I Ching 48 Hexagram jǐng (Welling)
I Ching 48 Hexagram jǐng (Welling)
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Short Interpretation of Hexagram 48 – The Well
What you are trying to do is within your reach. Quench your thirst at the source of life. Whether it’s spiritual or intellectual, it doesn’t matter.
I Ching – General Description
Below is the wood above the water. The wood descends into the earth to carry up the water. It is the image of the ancient Chinese rocker well. Under wood the buckets are not meant at all, which in ancient times were made of clay, but the wooden pole whose motion extracts water from the well. The image also hints at the world of plants, which cause water to rise from the earth into their lymphatic vessels. The well from which the water is drawn also contains the idea of the inexhaustible supply of food.
I Ching – Comment on sentence
The well. Change the city as well, But the well cannot be changed. It does not drop and it does not grow. They come and go and draw from the well. If you have almost reached the water of the well, But you are not yet well down with the rope, Or if you break the jug, it brings misfortune.
In ancient China, capitals were sometimes moved, partly for reasons of a more favorable site, partly for a change of dynasty. The architectural style changed over the centuries, but the shape of the well remained the same from the earliest times until today. Thus the well is an image of the social organization of humanity concerning the most primitive necessities of life, which are independent of any political formation. Political formations, nations change, but man’s life with its demands remains the same. In this, nothing can be changed. However, this life is also inexhaustible. It neither falls nor grows and is for everyone. The bloodlines come and go, and they all enjoy life in its inexhaustible copy.However, two things are required for a good state or social organization of humanity. We must go down to the foundations of life. Any superficiality in its ordering, which leaves the deepest vital needs unsatisfied, is just as imperfect as if no attempt had been made at ordering. Equally harmful is a neglect that allows the pitcher to break. For example, when the military protection of a state is exaggerated to the point of causing wars, which in turn ruin the power of the state, this is breaking the pitcher. Even for the single individual, the sign comes into consideration. However different the talents and culture of men are, human nature in its foundations is the same in everyone.And everyone can, by cultivating himself, tap into the inexhaustible source of the divine nature of the human essence.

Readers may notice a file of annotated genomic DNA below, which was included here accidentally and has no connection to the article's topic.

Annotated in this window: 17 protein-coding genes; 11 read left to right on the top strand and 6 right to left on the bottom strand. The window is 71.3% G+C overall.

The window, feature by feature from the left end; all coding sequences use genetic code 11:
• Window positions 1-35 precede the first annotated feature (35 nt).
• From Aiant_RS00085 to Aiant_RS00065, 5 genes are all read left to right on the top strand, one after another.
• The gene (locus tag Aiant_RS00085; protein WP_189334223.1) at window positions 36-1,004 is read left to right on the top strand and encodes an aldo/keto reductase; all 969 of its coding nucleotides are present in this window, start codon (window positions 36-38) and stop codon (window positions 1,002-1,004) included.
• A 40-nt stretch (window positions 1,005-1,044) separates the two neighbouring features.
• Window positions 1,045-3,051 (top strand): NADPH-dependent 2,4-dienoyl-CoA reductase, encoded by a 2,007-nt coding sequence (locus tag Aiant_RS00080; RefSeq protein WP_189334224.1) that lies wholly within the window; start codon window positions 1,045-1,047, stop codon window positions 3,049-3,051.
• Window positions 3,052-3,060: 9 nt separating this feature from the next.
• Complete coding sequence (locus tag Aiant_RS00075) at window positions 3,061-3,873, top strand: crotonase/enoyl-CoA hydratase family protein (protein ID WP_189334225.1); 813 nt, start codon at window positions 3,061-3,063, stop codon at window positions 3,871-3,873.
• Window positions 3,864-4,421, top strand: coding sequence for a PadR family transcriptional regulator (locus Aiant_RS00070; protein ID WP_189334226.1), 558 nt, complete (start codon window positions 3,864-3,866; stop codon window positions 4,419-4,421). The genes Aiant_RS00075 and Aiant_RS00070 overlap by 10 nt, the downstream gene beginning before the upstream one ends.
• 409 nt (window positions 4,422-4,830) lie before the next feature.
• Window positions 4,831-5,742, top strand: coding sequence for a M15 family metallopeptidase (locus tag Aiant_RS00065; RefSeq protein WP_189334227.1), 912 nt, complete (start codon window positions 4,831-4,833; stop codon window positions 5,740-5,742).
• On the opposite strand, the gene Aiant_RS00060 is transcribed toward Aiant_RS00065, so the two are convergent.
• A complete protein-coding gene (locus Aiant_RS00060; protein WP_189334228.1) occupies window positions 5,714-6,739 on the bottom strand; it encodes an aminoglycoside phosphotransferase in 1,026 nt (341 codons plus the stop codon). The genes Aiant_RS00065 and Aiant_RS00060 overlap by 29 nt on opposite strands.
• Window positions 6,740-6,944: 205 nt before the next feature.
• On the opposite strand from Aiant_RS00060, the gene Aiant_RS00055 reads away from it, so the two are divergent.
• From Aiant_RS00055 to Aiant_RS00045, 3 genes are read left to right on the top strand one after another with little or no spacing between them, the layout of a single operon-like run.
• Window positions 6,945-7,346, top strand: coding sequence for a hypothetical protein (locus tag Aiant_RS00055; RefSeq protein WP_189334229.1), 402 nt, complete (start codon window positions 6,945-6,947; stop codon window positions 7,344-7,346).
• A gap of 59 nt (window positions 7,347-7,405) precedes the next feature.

I Ching – Image
Above the wood there is water: The image of the well. Thus the noble animates the people And exhorts men to help themselves
Below is the sign Sunn, wood, above this the sign Kkann, water. The wood absorbs the water upwards. As the wood as an organism imitates the activity of the well for the benefit of every part of the plant, so the nobleman orders human society so that its parts become entangled like those of a vegetable organism for the good of the whole.
I Ching – Series